Dogs are a little like people when it comes to fear. Some aren't afraid of anything, while others cower at the slightest hint of an oncoming storm. However, you can’t explain to a dog that there is nothing to be afraid of. If your four-legged friend has a strong fear of thunderstorms, there are some ways you can help manage it.
Provide a safe place
If thunderstorms, fireworks, or other loud noises make your dog cower with fear, make sure you provide your dog with a safe place to stay even when it’s not storming. Create a quiet zen-like area where your dog can feel secure and to ensure no stress-related destruction occurs in your home. A crate with closed sides or a blanket draped over it can be a great way to provide a cozy-feeling, secure spot. When a storm is brewing, lead your dog to his special place to help him find refuge. He will seek this spot out for comfort when he begins to feel worried.
Don't punish “accidents”
Some dogs become so frightened during storms that they become incontinent. Try to be patient with your pup, and don't punish her for having any accidents when she is afraid. You'll only make the problem worse, and your dog won't understand why she's being punished.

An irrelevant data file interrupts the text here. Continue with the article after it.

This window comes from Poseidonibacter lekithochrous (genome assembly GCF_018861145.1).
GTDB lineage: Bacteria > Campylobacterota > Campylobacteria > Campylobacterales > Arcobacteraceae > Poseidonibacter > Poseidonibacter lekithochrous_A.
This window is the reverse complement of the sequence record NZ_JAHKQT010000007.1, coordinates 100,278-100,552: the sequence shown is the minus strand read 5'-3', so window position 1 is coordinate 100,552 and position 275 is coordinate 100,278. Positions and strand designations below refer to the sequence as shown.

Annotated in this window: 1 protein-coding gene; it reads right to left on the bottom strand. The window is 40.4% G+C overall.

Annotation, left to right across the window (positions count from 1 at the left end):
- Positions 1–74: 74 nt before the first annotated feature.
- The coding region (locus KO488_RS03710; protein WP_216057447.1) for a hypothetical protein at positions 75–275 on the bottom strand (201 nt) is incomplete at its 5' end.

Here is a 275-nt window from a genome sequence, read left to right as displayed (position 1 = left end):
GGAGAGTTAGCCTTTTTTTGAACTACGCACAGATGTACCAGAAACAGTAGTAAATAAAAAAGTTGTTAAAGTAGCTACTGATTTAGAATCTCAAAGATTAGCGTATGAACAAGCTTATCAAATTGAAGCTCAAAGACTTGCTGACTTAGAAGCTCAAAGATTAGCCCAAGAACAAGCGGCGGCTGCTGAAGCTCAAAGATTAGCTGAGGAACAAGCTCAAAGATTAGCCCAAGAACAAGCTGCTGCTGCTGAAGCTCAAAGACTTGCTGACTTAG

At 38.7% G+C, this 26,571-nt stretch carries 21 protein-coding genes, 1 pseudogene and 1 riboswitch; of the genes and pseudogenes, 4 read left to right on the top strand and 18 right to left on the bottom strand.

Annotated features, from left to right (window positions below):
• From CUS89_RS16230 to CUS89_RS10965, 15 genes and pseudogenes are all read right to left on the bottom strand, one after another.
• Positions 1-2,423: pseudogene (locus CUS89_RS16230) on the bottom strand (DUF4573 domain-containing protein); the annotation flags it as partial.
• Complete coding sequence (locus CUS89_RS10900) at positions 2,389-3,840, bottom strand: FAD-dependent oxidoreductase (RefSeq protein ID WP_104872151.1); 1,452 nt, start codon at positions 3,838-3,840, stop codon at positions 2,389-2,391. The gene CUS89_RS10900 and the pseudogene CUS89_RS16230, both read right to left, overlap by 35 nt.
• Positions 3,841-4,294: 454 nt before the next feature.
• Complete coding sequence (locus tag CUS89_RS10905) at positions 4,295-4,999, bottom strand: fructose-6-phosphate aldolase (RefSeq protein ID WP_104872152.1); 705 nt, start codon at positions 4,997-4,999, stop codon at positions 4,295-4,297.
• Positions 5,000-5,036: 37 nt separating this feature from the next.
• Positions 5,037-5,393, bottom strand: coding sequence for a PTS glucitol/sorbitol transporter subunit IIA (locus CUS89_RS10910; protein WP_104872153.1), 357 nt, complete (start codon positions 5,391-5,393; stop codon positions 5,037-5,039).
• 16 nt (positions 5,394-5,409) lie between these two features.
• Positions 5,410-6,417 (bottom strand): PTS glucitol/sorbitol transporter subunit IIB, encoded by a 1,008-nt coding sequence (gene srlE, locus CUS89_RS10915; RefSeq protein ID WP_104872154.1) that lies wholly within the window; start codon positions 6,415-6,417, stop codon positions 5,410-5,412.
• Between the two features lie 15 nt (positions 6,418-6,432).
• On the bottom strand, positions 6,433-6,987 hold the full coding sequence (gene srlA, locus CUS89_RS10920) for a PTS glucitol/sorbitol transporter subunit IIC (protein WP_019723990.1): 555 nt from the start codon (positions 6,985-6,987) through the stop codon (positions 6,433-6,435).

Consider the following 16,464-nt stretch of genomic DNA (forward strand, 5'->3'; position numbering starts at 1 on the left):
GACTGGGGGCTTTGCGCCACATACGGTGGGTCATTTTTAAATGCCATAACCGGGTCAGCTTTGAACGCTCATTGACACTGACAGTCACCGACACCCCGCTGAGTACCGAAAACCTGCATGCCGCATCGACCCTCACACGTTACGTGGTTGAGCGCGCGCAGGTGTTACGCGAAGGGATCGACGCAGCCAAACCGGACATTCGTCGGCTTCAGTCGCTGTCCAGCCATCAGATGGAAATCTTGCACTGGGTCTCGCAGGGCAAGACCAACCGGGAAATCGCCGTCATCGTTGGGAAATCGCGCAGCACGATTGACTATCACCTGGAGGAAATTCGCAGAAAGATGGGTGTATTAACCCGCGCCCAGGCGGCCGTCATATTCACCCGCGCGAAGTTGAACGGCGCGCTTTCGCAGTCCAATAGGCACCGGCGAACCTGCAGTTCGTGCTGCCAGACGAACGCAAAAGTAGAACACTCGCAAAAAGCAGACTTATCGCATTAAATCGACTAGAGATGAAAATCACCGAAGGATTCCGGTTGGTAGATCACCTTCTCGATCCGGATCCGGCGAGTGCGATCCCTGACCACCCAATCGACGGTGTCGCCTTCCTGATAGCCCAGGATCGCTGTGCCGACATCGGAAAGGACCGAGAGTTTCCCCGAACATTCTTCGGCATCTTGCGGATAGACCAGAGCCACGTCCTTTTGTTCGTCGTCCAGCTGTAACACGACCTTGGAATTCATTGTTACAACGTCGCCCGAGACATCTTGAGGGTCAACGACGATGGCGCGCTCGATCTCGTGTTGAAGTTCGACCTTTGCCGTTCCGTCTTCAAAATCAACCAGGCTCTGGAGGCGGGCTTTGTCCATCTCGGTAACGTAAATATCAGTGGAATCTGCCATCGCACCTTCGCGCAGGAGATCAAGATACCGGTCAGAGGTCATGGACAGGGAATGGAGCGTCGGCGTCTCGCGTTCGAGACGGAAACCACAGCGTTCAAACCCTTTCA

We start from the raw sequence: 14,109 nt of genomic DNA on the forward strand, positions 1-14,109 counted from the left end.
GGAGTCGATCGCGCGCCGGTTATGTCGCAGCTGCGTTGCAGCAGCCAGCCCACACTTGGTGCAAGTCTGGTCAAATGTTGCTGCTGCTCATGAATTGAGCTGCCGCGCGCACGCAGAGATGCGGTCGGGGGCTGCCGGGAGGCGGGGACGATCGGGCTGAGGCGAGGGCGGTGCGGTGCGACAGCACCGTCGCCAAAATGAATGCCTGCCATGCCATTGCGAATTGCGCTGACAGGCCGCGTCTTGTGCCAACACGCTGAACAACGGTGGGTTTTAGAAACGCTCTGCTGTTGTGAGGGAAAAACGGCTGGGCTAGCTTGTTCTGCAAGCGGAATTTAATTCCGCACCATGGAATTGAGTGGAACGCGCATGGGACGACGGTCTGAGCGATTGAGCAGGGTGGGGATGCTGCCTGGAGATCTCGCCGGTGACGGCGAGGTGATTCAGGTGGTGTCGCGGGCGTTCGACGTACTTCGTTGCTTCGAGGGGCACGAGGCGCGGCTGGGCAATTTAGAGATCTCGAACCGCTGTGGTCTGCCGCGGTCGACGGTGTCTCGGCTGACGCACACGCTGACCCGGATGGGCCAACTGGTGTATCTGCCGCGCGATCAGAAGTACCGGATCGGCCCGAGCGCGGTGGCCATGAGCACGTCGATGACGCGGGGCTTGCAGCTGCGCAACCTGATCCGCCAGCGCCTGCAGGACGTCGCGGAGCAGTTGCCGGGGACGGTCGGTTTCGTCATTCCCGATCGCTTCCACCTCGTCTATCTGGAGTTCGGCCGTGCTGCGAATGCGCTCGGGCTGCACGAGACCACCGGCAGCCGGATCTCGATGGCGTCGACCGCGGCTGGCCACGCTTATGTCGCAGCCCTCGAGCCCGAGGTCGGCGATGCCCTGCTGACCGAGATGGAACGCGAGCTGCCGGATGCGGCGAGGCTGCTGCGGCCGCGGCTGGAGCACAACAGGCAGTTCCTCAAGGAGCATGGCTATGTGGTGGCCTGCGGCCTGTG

Keep your dog indoors, if possible
Dogs that get afraid during thunderstorms can panic and escape your property, potentially finding themselves in dangerous situations. Keep your dogs indoors and away from any exterior doors to prevent them from panicking and putting themselves in harm's way. If your dogs have to remain outdoors, make sure you secure them in a safe space and use blankets or tarps to cover their kennel and block out some of the light and noise of the storm.
Do not try to reassure your dog with a sympathetic voice—this will sound like praise and may reinforce his worry by you condoning his fears. Act calm and matter-of-factly during a storm.
Make sure your dog's ID is intact
Keep current identification on your dog's collar in case she escapes from your home or property during a storm. This will help whoever finds her to get her home safely to you. Ask your vet about having your pet micro-chipped. Just remember to keep your contact information up-to-date so that if someone finds your pooch, they can get her back to you.
Consider training your dog to be unafraid
Fear can be “unlearned” with the proper conditioning training. If done properly, by a qualified trainer, your dog can be reconditioned to stay calm during loud thunderstorms. It's not a quick fix, but it could keep your pet calmer and happier.